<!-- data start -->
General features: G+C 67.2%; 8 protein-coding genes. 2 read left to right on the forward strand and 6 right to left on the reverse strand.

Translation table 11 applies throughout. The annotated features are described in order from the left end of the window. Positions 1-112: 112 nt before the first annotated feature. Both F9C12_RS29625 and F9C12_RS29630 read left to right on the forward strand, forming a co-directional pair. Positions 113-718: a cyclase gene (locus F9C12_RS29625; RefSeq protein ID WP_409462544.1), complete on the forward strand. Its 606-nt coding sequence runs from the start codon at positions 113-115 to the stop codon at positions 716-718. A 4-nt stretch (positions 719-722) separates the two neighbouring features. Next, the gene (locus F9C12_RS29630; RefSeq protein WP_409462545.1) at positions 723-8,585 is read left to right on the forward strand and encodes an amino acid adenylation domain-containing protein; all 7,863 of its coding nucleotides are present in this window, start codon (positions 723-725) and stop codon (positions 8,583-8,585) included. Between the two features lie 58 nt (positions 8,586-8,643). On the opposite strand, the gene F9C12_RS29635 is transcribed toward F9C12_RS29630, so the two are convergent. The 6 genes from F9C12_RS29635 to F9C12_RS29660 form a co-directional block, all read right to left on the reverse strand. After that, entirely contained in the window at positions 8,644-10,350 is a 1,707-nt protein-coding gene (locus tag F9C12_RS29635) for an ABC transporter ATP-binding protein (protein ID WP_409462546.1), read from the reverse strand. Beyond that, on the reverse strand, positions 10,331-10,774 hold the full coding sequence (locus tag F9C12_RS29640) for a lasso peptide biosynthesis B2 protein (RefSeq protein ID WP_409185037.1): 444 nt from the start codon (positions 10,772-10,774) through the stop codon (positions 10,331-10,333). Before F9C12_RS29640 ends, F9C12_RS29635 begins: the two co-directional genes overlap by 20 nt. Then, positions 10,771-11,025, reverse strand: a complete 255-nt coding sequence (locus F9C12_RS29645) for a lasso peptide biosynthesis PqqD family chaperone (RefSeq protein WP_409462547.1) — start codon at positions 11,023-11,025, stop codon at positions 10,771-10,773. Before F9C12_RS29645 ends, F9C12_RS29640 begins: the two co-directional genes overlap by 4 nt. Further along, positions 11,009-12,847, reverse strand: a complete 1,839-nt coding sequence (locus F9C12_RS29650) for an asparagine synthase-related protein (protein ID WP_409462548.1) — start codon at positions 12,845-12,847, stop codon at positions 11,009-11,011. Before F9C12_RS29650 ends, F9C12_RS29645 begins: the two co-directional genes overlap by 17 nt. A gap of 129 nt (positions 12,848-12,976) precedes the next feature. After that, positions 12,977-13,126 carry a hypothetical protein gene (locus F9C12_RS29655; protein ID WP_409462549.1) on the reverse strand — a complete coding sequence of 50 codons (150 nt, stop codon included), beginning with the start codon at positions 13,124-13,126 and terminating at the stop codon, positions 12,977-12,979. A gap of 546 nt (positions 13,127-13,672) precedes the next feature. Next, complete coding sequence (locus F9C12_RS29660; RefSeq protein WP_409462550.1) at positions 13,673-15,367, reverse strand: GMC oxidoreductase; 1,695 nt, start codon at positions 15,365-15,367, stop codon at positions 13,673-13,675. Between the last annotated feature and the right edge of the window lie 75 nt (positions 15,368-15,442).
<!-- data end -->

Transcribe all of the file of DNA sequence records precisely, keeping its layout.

General features: G+C 67.2%; 8 protein-coding genes. 2 read left to right on the forward strand and 6 right to left on the reverse strand.

Translation table 11 applies throughout. The annotated features are described in order from the left end of the window. Positions 1-112: 112 nt before the first annotated feature. Both F9C12_RS29625 and F9C12_RS29630 read left to right on the forward strand, forming a co-directional pair. Positions 113-718: a cyclase gene (locus F9C12_RS29625; RefSeq protein ID WP_409462544.1), complete on the forward strand. Its 606-nt coding sequence runs from the start codon at positions 113-115 to the stop codon at positions 716-718. A 4-nt stretch (positions 719-722) separates the two neighbouring features. Next, the gene (locus F9C12_RS29630; RefSeq protein WP_409462545.1) at positions 723-8,585 is read left to right on the forward strand and encodes an amino acid adenylation domain-containing protein; all 7,863 of its coding nucleotides are present in this window, start codon (positions 723-725) and stop codon (positions 8,583-8,585) included. Between the two features lie 58 nt (positions 8,586-8,643). On the opposite strand, the gene F9C12_RS29635 is transcribed toward F9C12_RS29630, so the two are convergent. The 6 genes from F9C12_RS29635 to F9C12_RS29660 form a co-directional block, all read right to left on the reverse strand. After that, entirely contained in the window at positions 8,644-10,350 is a 1,707-nt protein-coding gene (locus tag F9C12_RS29635) for an ABC transporter ATP-binding protein (protein ID WP_409462546.1), read from the reverse strand. Beyond that, on the reverse strand, positions 10,331-10,774 hold the full coding sequence (locus tag F9C12_RS29640) for a lasso peptide biosynthesis B2 protein (RefSeq protein ID WP_409185037.1): 444 nt from the start codon (positions 10,772-10,774) through the stop codon (positions 10,331-10,333). Before F9C12_RS29640 ends, F9C12_RS29635 begins: the two co-directional genes overlap by 20 nt. Then, positions 10,771-11,025, reverse strand: a complete 255-nt coding sequence (locus F9C12_RS29645) for a lasso peptide biosynthesis PqqD family chaperone (RefSeq protein WP_409462547.1) — start codon at positions 11,023-11,025, stop codon at positions 10,771-10,773. Before F9C12_RS29645 ends, F9C12_RS29640 begins: the two co-directional genes overlap by 4 nt. Further along, positions 11,009-12,847, reverse strand: a complete 1,839-nt coding sequence (locus F9C12_RS29650) for an asparagine synthase-related protein (protein ID WP_409462548.1) — start codon at positions 12,845-12,847, stop codon at positions 11,009-11,011. Before F9C12_RS29650 ends, F9C12_RS29645 begins: the two co-directional genes overlap by 17 nt. A gap of 129 nt (positions 12,848-12,976) precedes the next feature. After that, positions 12,977-13,126 carry a hypothetical protein gene (locus F9C12_RS29655; protein ID WP_409462549.1) on the reverse strand — a complete coding sequence of 50 codons (150 nt, stop codon included), beginning with the start codon at positions 13,124-13,126 and terminating at the stop codon, positions 12,977-12,979. A gap of 546 nt (positions 13,127-13,672) precedes the next feature. Next, complete coding sequence (locus F9C12_RS29660; RefSeq protein WP_409462550.1) at positions 13,673-15,367, reverse strand: GMC oxidoreductase; 1,695 nt, start codon at positions 15,365-15,367, stop codon at positions 13,673-13,675. Between the last annotated feature and the right edge of the window lie 75 nt (positions 15,368-15,442).